Health, appearance and happiness have all taken a significant knock amongst British consumers since the economic downturn started in 2008.
British consumers being unhappier and unhealthier lead to profound behavioural changes in the relationship between consumers and food.
Key findings include:
- Health: The proportion of adults who consider their diet to be very healthy has fallen from 41% in 2009 to 36% in 2014.
- Appearance: Consumers have also become less fussy about their appearance, with the proportion claiming to look after the way they look falling from 62% in 2009 to 54% in 2014.
- Happiness: In 2009, 58% of adults were happy with their standard of living, but this has tumbled to 49% in 2014. Similarly, the proportion of adults who say they are happy with their life as it is has fallen from 63% in 2009 to 57% in 2014.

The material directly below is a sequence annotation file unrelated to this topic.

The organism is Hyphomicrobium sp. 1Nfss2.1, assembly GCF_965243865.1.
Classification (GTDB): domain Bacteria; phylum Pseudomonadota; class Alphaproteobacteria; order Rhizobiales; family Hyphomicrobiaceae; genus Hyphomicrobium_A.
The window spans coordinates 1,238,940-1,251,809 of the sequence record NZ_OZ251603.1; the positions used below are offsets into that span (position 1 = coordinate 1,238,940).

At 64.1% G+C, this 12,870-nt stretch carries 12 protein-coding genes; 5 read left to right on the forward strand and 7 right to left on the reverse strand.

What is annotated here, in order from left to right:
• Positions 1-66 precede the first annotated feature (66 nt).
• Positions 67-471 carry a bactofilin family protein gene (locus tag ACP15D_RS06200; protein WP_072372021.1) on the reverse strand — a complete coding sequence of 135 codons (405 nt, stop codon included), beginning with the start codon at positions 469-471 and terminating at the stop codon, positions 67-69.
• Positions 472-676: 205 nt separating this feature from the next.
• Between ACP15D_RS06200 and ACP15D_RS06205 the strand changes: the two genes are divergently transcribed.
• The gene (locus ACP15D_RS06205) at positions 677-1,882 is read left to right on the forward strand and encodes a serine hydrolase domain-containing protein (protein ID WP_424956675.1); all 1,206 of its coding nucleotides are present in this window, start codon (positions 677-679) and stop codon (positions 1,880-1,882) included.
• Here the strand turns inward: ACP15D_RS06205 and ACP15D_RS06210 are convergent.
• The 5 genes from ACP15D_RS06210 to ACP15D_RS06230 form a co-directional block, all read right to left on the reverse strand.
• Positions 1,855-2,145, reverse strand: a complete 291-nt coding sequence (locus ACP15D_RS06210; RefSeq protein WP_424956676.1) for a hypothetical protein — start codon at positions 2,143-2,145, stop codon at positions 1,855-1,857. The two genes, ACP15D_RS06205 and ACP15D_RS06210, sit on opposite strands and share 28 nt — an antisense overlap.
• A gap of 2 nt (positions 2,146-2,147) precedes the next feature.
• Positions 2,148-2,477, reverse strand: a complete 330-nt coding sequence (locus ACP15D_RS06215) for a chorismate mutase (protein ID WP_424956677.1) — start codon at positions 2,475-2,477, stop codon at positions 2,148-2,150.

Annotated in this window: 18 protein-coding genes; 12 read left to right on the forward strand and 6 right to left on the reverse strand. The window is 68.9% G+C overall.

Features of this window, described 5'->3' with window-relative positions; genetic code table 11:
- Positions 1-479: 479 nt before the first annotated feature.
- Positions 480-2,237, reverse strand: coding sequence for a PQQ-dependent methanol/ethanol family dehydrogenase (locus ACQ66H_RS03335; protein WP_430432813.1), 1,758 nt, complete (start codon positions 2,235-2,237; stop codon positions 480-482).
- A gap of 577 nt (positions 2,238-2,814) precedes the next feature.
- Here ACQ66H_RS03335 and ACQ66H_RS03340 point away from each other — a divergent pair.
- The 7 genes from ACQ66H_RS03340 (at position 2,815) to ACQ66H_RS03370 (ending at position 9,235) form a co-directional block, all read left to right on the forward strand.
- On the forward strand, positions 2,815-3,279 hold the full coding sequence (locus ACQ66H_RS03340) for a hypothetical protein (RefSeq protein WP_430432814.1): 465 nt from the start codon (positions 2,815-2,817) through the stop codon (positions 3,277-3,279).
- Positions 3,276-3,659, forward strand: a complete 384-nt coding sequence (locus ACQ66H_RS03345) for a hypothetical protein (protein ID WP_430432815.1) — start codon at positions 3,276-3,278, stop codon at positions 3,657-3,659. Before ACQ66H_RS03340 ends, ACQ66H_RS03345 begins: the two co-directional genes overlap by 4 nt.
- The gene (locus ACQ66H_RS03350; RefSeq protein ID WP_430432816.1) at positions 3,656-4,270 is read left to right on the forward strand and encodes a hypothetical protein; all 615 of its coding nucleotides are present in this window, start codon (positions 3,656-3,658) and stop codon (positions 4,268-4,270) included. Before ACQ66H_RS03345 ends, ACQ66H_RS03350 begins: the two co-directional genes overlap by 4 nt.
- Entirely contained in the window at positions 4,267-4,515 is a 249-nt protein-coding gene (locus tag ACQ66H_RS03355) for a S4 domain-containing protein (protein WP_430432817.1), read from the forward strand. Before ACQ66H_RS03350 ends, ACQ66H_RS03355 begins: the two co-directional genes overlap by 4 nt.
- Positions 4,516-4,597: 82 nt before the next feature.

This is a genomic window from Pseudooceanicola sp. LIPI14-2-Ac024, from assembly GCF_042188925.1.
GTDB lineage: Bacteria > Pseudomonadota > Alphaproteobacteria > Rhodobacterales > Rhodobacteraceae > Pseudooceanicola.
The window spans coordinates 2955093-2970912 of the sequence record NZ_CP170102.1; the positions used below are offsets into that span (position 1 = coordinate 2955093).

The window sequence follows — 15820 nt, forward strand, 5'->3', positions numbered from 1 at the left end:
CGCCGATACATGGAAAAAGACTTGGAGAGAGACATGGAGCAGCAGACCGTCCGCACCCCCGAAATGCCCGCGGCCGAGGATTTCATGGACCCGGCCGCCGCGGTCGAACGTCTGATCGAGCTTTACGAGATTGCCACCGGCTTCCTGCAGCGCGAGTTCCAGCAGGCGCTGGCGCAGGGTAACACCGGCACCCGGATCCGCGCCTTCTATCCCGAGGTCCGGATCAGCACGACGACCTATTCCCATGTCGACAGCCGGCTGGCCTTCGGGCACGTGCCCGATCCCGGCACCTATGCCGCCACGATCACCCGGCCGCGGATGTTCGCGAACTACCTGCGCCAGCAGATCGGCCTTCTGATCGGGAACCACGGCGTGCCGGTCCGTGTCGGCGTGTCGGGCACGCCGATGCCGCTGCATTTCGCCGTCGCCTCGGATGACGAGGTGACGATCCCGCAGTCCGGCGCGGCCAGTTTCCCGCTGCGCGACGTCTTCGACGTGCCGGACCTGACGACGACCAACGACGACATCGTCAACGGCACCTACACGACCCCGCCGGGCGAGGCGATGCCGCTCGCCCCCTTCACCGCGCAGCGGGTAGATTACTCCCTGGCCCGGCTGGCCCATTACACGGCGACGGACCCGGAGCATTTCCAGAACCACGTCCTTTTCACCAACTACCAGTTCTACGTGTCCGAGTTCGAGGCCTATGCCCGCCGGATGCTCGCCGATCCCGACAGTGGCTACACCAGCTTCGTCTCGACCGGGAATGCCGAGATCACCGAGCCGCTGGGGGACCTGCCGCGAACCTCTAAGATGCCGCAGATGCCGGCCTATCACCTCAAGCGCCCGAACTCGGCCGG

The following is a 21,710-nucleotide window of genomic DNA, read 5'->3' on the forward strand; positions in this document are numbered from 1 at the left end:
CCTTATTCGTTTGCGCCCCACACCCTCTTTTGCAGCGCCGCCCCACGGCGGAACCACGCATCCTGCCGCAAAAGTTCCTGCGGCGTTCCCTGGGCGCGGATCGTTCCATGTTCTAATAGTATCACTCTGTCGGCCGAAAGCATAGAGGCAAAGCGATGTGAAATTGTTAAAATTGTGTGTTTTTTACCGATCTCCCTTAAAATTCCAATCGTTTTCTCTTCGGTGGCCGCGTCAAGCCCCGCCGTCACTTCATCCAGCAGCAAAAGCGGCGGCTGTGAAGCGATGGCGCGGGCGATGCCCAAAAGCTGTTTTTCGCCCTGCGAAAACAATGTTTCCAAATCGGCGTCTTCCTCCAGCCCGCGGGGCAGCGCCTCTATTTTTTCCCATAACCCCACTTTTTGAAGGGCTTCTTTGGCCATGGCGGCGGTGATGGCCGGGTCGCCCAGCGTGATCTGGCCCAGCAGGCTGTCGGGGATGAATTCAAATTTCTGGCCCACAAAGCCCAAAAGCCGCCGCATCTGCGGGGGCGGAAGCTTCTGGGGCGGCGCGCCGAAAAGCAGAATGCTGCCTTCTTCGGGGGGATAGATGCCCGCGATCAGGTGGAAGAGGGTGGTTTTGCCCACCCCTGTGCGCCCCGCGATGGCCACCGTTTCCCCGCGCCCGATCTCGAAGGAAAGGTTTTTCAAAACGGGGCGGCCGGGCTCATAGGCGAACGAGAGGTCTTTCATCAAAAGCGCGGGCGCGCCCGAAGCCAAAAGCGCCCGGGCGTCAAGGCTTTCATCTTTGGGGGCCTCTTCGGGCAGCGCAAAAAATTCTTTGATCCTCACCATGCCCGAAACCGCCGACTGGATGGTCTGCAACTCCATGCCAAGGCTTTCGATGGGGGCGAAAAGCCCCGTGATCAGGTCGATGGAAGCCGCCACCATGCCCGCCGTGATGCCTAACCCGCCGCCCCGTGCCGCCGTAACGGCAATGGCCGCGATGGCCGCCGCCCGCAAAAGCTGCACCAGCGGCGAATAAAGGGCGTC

Amongst the food-related behavioural changes engendered by these attitudinal shifts are a decline in buying premium quality products, a shrinking inclination to purchase organic and fair trade and a rise in price consciousness. Such behaviour is neatly summarised by TGI’s figures that reveal in 2009 48% of adults said they spent a lot of money on food in their home, compared to 41% today.
TGI’s insights reveal a strong correlation between consumers being unhealthier and consumer unhappiness, with income only playing a small part in driving a healthy diet in the UK.
Anne Benoist, director of Kantar Media TGI, comments: “The consequence of this declining happiness amongst British consumers and its link to healthy eating is that interest in the likes of organic and fair trade food will be unlikely to pick up again until the economic recovery not only improves consumers’ quality of life, but also ultimately delivers higher levels of happiness.”